Fairfield woman describes surviving Hitler during lecture

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Holocaust survivor Anita Ron Schorr of Fairfield addresses the audience during her lecture at the Center of Medicine, Nursing and Health Sciences at Quinnipiac University on Nov. 4.

An 83-year-old Fairfield resident knows what it is like to take on the ultimate bully, Adolf Hitler.

“Hitler bullied the world and we have to be careful to protect the freedom we have,” said Anita Ron Schorr, a Holocaust survivor who addressed about 100 people during a lecture at Quinnipiac University on Nov. 4.

Schorr was at Quinnipiac as part of the Anti-Defamation League (ADL) training program, “Echoes and Reflections: A Multimedia Curriculum on the Holocaust” series. The School of Education at Quinnipiac sponsored the event.

A native of Czechoslovakia, Schorr was arrested with her family in 1939 when she was 8. Her parents and brother were killed, but her courage helped her to survive at several concentration camps, including Terezin, Auschwitz, and as a slave laborer in Hamburg. She was finally liberated when she reached Bergen-Belsen.

After liberation, Schorr joined the Haganah, a Jewish parliamentary organization, and fought in the Israeli War of Independence.

“I was a young girl who went through hell and going through hell like I went left scars,” Schorr said. “It left very deep scars. (Going to Israel) was my first step that I felt maybe there is a reason why I survived. Slowly, slowly, I made myself into a human being. Slowly, I appreciated things. Slowly, I opened myself to friendships and, a little later, to love.”

Schorr married a fellow Czech and lived on a kibbutz until 1959, when the couple came to the United States. Trained as a commercial artist, Schorr began telling her story 20 years ago after attending the opening of the United States Holocaust Memorial Museum in Washington, D.C.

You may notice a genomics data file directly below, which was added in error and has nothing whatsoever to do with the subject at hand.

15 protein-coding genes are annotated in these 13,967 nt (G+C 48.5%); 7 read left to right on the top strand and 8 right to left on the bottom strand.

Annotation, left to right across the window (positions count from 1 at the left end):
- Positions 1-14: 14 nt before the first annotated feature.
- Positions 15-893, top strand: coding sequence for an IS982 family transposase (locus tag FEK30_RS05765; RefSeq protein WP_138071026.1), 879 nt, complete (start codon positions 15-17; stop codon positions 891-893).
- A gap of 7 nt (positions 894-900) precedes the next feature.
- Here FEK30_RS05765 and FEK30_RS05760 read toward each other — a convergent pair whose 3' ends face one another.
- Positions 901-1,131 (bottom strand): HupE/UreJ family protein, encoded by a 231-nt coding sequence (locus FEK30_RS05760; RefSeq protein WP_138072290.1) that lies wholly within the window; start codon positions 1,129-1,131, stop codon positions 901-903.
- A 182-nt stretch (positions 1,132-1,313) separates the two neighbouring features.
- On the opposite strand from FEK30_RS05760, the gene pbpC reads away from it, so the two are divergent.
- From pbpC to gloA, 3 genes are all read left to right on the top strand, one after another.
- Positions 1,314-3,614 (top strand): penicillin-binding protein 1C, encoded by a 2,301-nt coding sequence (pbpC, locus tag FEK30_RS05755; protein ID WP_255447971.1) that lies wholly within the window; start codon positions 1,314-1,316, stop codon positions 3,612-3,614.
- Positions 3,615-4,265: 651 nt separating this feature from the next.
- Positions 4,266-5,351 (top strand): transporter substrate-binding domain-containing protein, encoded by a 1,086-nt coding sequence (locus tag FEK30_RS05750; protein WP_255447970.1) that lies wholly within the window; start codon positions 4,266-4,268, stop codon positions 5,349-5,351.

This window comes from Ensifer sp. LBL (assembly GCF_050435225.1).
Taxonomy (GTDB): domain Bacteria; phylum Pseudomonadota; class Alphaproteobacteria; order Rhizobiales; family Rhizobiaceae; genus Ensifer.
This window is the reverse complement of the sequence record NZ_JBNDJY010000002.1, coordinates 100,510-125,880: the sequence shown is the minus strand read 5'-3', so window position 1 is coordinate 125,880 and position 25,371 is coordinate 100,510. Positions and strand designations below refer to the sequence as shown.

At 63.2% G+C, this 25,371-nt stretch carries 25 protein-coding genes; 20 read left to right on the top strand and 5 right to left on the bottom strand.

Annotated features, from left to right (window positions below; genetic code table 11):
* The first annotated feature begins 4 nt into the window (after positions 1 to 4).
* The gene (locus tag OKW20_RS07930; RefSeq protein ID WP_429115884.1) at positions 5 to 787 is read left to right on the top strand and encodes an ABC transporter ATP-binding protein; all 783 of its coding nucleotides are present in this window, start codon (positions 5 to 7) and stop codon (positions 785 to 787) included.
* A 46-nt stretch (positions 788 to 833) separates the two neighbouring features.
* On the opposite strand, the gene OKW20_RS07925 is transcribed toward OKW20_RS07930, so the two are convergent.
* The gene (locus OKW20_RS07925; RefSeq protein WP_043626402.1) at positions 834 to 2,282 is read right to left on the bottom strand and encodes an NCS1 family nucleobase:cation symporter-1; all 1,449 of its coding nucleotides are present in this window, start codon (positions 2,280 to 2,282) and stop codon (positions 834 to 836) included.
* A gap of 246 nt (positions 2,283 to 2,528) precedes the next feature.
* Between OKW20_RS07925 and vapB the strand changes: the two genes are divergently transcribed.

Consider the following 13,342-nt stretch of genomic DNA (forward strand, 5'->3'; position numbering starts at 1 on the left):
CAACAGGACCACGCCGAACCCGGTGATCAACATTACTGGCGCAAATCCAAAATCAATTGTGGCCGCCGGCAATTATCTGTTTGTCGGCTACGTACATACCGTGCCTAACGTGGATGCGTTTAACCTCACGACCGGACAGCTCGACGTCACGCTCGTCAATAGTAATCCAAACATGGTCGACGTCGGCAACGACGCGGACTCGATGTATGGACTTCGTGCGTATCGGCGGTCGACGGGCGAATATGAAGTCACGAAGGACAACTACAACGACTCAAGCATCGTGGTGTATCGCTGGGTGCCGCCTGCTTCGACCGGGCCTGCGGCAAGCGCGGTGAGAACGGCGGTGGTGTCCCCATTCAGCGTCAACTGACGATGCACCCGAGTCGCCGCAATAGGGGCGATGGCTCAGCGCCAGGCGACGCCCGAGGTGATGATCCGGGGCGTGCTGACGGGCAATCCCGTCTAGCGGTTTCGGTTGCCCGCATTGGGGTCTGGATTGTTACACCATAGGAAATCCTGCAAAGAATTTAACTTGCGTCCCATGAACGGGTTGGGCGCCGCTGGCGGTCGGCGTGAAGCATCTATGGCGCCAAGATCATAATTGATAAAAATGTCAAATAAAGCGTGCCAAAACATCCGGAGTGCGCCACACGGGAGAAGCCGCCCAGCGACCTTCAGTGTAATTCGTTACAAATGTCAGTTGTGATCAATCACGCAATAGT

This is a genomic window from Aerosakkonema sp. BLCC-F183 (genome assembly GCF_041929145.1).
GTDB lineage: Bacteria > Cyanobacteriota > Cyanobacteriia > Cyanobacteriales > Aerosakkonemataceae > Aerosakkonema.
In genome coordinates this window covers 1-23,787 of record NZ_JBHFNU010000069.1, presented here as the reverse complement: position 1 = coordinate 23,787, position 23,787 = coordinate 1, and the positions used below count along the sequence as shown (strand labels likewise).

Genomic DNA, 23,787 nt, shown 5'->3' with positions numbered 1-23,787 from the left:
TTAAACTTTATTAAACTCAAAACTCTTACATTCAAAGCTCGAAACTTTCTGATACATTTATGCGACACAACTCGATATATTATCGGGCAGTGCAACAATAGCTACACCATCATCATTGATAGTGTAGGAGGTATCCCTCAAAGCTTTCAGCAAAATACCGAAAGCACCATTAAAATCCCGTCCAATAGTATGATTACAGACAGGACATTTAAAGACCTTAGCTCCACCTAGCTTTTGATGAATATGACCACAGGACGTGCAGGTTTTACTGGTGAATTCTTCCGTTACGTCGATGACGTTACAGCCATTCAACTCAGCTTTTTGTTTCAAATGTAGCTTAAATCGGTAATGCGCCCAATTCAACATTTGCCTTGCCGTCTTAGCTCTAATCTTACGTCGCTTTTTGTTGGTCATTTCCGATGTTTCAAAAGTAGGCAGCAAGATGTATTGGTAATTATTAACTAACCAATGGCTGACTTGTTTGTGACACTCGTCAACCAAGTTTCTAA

Schorr discussed “the planned dehumanization” of the Holocaust and discussed surviving such horrors as the loss of family, starvation, enduring medical experiments and escaping the gas chambers.

“That was their plan: Take away your humanity, take away your courage and take away what is called humankind,” she said. “You more or less lived like an animal. All you saw was a gigantic mountain of black smoke — the smoke of innocent people.”

Schorr has told her powerful story to more than 7,000 people, most of them students, in 2013. It was her third time speaking at Quinnipiac.

“I feel that it is a mission,” she said. “Personally, I think that I’m privileged at a time in my life right now that I can do something so important. I’m very grateful that I have the privilege. Every time I go to a school and empower young people, there’s nothing more exciting. My message is against prejudice, against discrimination and it encompasses bullying. I use my background of being in the Holocaust.”

“Echoes and Reflections,” a 10-part curriculum on the Holocaust attended by 26 middle and high school teachers from Connecticut and Massachusetts, used visual history, testimony from survivors and other witnesses, and additional primary source documents, including maps, photographs, timelines and literature excerpts.

“When you hear a witness to history, you become a witness,” said Marji Lipchez-Shapiro, director of education for the Connecticut Office of the ADL,  during her introduction of Schorr. “It is our expectation that you are going to tell Anita’s story when you go home tonight to your children and friends. This is the way that history stays alive.”

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